I should have learned not to write in generalities like that, but I wanted to capture a bit of what this course was aside from writing assignments and being up by 9:40 on Tuesdays and Thursdays. We actually did engage with material separate from writing method, and oftentimes that material was fused into our learning. I constantly asked myself how exactly this was, that we could simultaneously be learning about a new subject and learning about the process of writing, and came to the conclusion that we must only have learned a tiny fraction of what ethnomusicology truly is. That’s ok, I think. The style of writing demanded by the subject is appropriately meticulous, honest, forthright, and, in a way, quite bare. While it, like many subjects, asks a great deal of one’s analytical skill, it asks in a way that omits unnecessary detail and challenges one’s ability to truly observe a situation rather than simply describe it. I found it quite strange. I’m used to looking at works of art like films or novels and weaving the author’s intention into my analysis of what exists and why it does. However, in the style we’ve used in this course, I did precisely the opposite. The things that happened served as evidence for the purpose of that which I described. And my paper’s not done, of course, but it is truly bizarre to think that one could draw any knowledge from the limited observations we make about the world every day, the kind that make up that paper’s research. Narrative story building, such as that in media, becomes all the more clear, at least to me, as something unsure and questionable. The style of writing that we studied had its limitations. The research process puts a boundary on knowledge, and, as my old high school history teacher said, even if you know the facts, you may still not really know much of anything at all. Even things that we are absolutely sure of about the musical contexts we look at could change at any moment–someone we observe just has to want to change them.

The class, too, is a human context subject to volatile change. It had its consistencies: certain people talked more than others (sorry! the boat metaphor was great though), the pedagogical circle stayed loose, and we always had fun with any strange gadgets or ideas that Dr. Weinstein brought in to be played with. Actually, I don’t think I’ve ever enjoyed something quite so much as I enjoyed the phonograph; there was something fascinating about hearing music stored so very long ago. However, that music is truly gone, and the strange sort of nostalgia it inspires seems impossible to satisfy. Moreover, the music is, I think, no longer ours. We are a generation made separate by time from that music. If the old music there can be anything, it must first by alien; perhaps that’s what allows it to be “academic,” as it were.

On that note–in high school, I discussed the idea of an “intellectual” or an “academic” knowing that it would be a person educated moreso than others, but I was unsure of how that was. I think I understand now. It comes in nuance of expression, in technique and style, and the careful way in which one organizes an argument not only for themselves, but for others. I don’t think I want some snooty form of intellectualism, but rather one which adheres to the “for others” part of that sentence. I want to make the arguments I make accessible to more than myself, and my experience in this course has conducted my mind towards that end. There’s a lot of learning left to do; that said, this blog post probably qualifies as disorganized and difficult to follow. For that, I apologize. I have a distracted style. I’m working on it, and I will probably continue to work on it. For now; consider me reflected, at least somewhat, in this post.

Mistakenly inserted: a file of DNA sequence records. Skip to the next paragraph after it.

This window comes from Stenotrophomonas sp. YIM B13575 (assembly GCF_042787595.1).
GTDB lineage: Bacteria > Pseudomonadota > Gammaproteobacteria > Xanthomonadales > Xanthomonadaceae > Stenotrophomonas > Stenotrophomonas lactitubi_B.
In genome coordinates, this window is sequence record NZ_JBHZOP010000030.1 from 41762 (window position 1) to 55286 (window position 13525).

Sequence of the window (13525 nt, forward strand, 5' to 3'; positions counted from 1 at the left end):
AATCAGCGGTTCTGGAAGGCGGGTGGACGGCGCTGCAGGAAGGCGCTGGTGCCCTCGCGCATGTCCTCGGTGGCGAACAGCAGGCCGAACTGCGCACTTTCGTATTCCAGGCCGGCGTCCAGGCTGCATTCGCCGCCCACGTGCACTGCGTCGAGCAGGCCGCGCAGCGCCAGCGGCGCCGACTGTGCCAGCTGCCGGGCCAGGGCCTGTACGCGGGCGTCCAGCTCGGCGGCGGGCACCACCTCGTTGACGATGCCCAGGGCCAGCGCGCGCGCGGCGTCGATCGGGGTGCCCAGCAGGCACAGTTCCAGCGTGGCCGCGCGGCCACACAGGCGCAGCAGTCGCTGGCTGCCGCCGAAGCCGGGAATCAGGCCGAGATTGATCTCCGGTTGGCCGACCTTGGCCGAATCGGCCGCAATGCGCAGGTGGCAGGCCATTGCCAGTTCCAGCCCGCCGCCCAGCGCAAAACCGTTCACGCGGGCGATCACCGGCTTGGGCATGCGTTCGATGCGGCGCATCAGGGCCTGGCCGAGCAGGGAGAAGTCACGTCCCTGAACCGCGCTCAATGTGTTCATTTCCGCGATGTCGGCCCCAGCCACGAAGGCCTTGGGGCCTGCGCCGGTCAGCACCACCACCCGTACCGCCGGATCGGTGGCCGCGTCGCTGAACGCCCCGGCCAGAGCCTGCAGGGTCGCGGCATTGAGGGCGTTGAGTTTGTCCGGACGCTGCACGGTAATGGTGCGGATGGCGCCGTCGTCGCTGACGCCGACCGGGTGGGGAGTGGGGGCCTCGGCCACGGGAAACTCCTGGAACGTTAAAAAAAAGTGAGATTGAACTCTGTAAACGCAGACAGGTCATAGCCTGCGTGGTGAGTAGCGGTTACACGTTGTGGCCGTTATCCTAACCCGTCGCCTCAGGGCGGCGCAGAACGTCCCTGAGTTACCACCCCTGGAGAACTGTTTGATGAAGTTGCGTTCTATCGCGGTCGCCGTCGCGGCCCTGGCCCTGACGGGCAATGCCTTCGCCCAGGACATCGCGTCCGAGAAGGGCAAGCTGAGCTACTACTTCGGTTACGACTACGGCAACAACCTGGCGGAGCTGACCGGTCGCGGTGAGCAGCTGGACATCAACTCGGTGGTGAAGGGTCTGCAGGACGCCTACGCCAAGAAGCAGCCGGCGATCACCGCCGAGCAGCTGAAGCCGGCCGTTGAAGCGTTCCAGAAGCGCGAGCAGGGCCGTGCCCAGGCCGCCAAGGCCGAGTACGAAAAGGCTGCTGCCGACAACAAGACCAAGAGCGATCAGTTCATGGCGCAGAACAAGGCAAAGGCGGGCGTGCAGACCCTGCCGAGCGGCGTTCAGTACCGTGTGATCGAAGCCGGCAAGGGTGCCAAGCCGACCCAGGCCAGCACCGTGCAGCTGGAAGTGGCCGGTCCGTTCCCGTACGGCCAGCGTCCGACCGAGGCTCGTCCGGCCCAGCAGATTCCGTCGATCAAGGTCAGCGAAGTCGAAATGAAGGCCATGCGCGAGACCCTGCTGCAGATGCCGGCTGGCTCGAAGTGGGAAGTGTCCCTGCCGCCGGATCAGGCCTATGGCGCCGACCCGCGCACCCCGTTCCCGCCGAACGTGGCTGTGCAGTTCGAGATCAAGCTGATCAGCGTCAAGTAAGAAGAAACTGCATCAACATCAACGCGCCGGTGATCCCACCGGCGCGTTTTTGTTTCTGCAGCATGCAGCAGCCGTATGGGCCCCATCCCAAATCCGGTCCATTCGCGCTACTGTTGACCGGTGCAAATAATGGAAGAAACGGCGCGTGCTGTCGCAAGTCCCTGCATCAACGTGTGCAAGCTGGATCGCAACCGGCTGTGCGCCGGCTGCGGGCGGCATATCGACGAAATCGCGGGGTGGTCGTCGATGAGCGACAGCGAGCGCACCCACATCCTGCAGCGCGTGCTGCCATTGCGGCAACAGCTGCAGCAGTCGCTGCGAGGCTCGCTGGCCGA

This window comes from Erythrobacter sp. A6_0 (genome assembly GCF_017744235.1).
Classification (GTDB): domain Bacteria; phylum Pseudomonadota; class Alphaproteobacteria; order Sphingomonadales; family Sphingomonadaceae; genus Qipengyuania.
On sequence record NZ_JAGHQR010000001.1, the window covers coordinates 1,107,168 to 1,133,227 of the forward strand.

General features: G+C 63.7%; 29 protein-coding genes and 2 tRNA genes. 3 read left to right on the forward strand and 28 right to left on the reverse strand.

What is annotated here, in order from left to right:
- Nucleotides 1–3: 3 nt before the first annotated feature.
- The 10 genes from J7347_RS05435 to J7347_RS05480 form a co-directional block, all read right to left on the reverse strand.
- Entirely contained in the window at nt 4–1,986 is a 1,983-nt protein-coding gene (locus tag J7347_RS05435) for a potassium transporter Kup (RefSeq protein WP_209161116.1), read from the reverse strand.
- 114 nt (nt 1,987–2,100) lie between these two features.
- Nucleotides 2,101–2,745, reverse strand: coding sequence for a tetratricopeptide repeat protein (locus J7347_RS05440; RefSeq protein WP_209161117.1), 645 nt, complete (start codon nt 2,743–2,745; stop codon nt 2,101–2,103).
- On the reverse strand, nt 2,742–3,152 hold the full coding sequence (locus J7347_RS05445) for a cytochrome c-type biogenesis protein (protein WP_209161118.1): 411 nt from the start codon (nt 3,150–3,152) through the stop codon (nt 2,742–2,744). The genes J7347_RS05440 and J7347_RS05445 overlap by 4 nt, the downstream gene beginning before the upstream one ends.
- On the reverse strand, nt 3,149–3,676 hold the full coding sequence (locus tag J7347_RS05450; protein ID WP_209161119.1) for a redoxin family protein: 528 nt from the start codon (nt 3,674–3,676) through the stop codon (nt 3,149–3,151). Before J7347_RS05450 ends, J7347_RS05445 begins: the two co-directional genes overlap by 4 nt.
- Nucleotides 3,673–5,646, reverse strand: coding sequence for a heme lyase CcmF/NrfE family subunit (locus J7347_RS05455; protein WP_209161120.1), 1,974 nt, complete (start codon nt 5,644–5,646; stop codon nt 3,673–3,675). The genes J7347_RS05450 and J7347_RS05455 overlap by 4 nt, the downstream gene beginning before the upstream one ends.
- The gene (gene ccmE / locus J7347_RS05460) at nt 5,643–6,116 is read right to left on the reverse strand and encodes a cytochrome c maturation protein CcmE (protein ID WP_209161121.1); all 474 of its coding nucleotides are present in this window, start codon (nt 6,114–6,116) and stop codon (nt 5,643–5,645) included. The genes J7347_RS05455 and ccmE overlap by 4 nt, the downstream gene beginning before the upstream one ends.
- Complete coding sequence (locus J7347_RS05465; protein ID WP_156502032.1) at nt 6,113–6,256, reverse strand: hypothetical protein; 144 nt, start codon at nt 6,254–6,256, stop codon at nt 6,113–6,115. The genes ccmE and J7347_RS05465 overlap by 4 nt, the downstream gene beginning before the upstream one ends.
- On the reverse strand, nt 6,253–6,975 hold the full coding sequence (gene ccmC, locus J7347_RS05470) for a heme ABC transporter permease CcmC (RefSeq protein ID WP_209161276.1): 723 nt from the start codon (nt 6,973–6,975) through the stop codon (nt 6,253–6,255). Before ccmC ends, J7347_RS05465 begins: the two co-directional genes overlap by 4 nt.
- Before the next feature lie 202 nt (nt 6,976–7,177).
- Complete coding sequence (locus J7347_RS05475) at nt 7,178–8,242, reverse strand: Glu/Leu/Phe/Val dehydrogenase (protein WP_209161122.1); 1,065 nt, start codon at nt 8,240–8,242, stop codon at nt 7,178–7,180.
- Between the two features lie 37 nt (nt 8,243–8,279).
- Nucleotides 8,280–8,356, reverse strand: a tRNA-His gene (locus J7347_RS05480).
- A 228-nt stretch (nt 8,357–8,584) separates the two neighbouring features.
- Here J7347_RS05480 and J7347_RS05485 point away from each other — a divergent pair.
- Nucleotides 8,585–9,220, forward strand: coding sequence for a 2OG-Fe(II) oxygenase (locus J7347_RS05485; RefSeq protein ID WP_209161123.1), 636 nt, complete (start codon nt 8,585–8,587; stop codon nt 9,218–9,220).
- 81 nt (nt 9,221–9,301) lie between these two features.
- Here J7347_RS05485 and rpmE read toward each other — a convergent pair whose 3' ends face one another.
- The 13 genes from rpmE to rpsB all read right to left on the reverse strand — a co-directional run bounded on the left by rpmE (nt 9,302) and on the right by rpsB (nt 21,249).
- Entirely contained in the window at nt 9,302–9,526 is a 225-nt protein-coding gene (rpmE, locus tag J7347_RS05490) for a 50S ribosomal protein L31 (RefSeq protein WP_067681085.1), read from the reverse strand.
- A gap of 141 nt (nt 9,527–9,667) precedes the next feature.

Have fun writing, everyone.

 

 

The Georgia Flood

If anyone is looking for some new music, a new band, or is really into alternative music, some friends of mine in a band called The Georgia Flood released an album today. The Flood cut their teeth in blues bars all over the south, but also play rock, R&B, roots, and soul music and weave it all over a base of alt rock. The band is comprised of two brothers who are some of the most musically devoted people I know. They listen to and will play any music made with “real instruments”, but they also have incorporated synth and electronic elements before. The album is called People Like Ourselves and can be found on Spotify, iTunes, Napster, or whatever platform you use.

The Ville

For my field report I attended some church services at Jonahville African Methodist Episcopalian Zion Church. The music experience there is very different than what I am used to. I attend a very traditional Episcopalian church back home in Texas. We have a strict order of service with all our hymns preplanned and posted in the service program. Our only instrument for most services is a large organ and our choir is very formal and consists of about ten people. Music does not play near as large of a role at my church. At Jonahville, a lot of the music appears impromptu, they have a three person band with a large choir, and music is extremely prominent.

Music plays a huge role at The Ville. It takes up more than half the over two hour service even. Songs of praise each lasts a good few minutes with some extending as long as people will keep singing or until the pastor cuts them off. The band consists of three members: a guitarist, a drummer, and a keyboardist. The choir seemed to grow as the service went on and swelled to over twenty people of all ages and genders at one point. As songs began to play the congregation would instantly recognize them and join in. They have hymnals at Jonahville but they are rarely picked up. Everyone just seems to know all the songs by heart. It would take me a few verses in before I would catch on to the words, but I would stand up and clap along regardless. Also people in the pews would stand to dance or raise their hands in praise as they pleased. There was no instruction to rise or sit for certain songs. Throughout the service, the energy was abundant and contagious all across the sanctuary. It was certainly hard for me to stand still during the worship.

Contrasting that with what I am used to made me wonder if there is some sort of middle ground offered. At my church, we sit and stand as directed (I call this pew aerobics) and read out of hymnbooks to sing. The music is very pleasant, but the energy and excitement feels rather low. At Jonahville, the music is blaring and everyone is up and moving for the vast majority of the songs. There is a certain excitement that comes with every song, but it can be a bit much for someone who is not used to taking part in that in the early hours of Sunday morning.